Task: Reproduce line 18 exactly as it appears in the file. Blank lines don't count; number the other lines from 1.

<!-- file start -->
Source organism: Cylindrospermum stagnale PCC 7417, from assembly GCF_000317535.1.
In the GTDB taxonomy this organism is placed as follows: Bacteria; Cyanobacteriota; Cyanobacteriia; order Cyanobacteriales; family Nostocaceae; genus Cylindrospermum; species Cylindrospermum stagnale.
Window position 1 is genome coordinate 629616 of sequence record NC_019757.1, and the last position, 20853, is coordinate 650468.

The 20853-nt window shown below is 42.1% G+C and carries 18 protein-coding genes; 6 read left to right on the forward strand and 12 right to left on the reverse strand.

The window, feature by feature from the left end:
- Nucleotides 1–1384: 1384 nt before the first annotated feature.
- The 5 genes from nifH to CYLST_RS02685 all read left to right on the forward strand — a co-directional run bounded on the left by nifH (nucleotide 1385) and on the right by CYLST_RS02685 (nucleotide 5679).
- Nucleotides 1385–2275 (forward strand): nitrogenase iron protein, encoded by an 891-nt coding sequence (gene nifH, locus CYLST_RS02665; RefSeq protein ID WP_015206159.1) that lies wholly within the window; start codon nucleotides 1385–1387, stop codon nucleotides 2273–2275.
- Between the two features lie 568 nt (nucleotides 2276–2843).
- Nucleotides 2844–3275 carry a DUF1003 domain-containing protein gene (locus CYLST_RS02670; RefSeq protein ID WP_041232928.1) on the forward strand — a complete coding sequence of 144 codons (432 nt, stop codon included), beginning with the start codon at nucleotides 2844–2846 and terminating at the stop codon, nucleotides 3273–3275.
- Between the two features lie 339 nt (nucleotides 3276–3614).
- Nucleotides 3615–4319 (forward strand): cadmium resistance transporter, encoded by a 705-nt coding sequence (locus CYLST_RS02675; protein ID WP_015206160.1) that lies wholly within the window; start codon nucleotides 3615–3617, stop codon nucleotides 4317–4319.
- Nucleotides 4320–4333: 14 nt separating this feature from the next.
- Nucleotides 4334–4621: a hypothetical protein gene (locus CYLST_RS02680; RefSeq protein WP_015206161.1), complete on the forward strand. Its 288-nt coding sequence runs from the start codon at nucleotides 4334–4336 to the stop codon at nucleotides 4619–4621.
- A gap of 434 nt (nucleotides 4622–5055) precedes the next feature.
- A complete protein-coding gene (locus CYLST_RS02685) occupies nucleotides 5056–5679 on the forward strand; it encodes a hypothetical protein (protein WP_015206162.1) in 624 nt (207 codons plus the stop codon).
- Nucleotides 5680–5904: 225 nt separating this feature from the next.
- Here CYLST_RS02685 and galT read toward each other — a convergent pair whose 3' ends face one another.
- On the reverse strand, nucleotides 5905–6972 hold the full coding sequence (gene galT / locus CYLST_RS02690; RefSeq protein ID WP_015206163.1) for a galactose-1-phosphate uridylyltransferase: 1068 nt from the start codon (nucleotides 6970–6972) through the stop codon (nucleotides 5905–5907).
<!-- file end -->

- Here CYLST_RS02685 and galT read toward each other — a convergent pair whose 3' ends face one another.